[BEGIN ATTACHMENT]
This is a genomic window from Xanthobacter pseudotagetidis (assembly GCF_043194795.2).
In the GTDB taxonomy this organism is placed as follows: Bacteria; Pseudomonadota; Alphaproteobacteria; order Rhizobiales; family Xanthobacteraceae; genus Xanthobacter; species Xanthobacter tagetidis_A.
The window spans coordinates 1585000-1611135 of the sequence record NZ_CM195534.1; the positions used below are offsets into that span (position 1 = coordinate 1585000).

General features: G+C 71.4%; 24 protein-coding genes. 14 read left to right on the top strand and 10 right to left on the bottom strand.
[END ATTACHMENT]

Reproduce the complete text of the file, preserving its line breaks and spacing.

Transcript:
This is a genomic window from Xanthobacter pseudotagetidis (assembly GCF_043194795.2).
In the GTDB taxonomy this organism is placed as follows: Bacteria; Pseudomonadota; Alphaproteobacteria; order Rhizobiales; family Xanthobacteraceae; genus Xanthobacter; species Xanthobacter tagetidis_A.
The window spans coordinates 1585000-1611135 of the sequence record NZ_CM195534.1; the positions used below are offsets into that span (position 1 = coordinate 1585000).

General features: G+C 71.4%; 24 protein-coding genes. 14 read left to right on the top strand and 10 right to left on the bottom strand.